The construction plans were for the CHAMELEON, a design by Danny Greene of Offshore Design Ltd in Bermuda. (Offshore Design Ltd., PO Box GE 213, St. George's, Bermuda GEBX Email: email@example.com)
It's a multi-purpose nesting dinghy ... and can be constructed with a sprit sailing rig and/or outriggers and rolling seat and can be fit with a small outboard. But the foredeck of my Fuji 32 Ketch, VALHALLA, would not accomodate the designed nested length of 5'4" so I did a linear reduction of the plans by 11% to get a nested length of 4'9". This gave an overall length of 8 1/2 feet. The sailing rig would also be too much gear to stow onboard so my project was for a basic rowing and motoring version.
The math involved with all of the plan dimensions, which are given in feet-inches-eighths, was easily handled by an Excel spreadsheet conversion of dimensions to metric equivalents, then the application of a percentage reduction. The 11% reduction gave the desired final dimensions. Here's a sample of the spreadsheet I used:
Construction is a 'stitch
and glue' (or 'tack and tape') project. The selection of marine grade
plywood in the southern Philippines isn't all that great so the best I
could come up with was 3/16" thickness instead of the desired 1/4" ply.
So it was planned from the outset that glassing of surfaces inside and
out would be required.
The layout and cutout went smoothly and copper wire was used primarily for holding the pieces together while fillets and glass taping was done.
The basic hull is shown below after filleting and taping.
The next stage consisted of fabricating and installing the bow locker, seats, and aft buoyancy tanks.
It was now time to separate the hulls by cutting between the mating bulkheads.
Fabrication continued with the installation of skegs, corner fillets and reinforcing for the outboard and rowlocks. Two coats of epoxy primer were sprayed using SCUBA tanks in lieu of an air compressor.
The nested package ready for launching.
A companion project was to fabricate a pair of 7 foot oars after the design of Pete Culler. Here's the result:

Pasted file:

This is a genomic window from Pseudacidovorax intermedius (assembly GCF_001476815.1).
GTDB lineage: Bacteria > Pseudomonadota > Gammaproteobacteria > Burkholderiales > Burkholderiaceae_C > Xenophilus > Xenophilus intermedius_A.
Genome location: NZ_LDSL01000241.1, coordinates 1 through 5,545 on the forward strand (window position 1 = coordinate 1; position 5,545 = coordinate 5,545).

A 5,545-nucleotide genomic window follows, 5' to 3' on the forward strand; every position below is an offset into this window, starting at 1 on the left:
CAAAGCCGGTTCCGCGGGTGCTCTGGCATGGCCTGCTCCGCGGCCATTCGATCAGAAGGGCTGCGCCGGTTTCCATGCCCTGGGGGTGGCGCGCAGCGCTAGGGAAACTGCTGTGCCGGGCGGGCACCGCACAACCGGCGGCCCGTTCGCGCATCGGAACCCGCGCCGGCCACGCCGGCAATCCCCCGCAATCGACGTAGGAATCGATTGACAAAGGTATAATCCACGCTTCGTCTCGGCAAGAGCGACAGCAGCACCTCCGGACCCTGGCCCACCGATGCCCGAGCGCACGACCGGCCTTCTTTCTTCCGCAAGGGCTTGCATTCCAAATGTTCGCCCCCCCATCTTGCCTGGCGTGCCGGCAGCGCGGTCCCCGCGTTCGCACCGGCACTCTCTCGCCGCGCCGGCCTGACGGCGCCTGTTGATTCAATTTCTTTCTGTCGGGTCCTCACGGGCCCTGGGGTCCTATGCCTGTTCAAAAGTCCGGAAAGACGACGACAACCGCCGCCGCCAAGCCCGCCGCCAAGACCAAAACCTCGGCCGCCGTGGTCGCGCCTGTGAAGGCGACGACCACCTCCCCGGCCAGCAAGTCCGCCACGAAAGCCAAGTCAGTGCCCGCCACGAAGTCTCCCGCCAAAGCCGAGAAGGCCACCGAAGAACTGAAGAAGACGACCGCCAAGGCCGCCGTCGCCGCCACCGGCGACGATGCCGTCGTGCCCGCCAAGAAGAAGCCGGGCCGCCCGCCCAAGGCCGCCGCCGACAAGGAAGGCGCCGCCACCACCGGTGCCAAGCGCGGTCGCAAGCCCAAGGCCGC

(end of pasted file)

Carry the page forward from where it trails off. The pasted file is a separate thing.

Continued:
Not able to wait for final painting I gave GECKO a trial row.
Though she rowed like a dream I discovered that the reduced freeboard placed the rowlocks too low ... my hands would touch my legs on the rowing downstroke. The low freeboard also gave me some stability concerns ... something that Danny Greene cautioned against when I told him of my approach to this project.
The solution was to add some freeboard by adding a higher gunwale. New mounts for the rowlocks gave the desired increased height.
With the gunwale completed it was time to determine the exact waterline before painting the outside. An in-the-water test was done with some loading to simulate "normal" conditions. The resulting mark from the dirty water in the boatyard was easily visible on the primed surface.
The 'topsides' were painted to match the topsides on VALHALLA and a vinyl rub rail affixed around the gunwale. A coat of antifouling on the bottom completed the project.
Oh ! you wanted to see the finished
product? Then you must
While cruising the east coast of Malaysia in 2005 we lost the dinghy aft seat and oars during the 'Midnight Sumatran' on 4 Aug. While visiting Terengganu later that month we had a new set of oars carved from the local wood 'chani'.
We then did further modifications during the 2006 refit. A rowing seat was fabricated and installed on the bulkhead of the aft section of the dinghy. To permit nesting of the forward section inside the aft section, the seat is designed to fold down. A piece of the old teak lazarette seat and parts from the old dodger frame were used plus a quick-release clevis pin. A movable seat has been fabricated from the old propane tank cover and hides the spare outboard gas container.
We installed some hi-tech rub rail around the dinghy gunwales. From Taylor MadeŽ, called 'Gunnel Guard' it's a polypropylene cover that looks like fire hose with a 3/4 round closed cell foam core. Goodbye topside marks from the dinghy!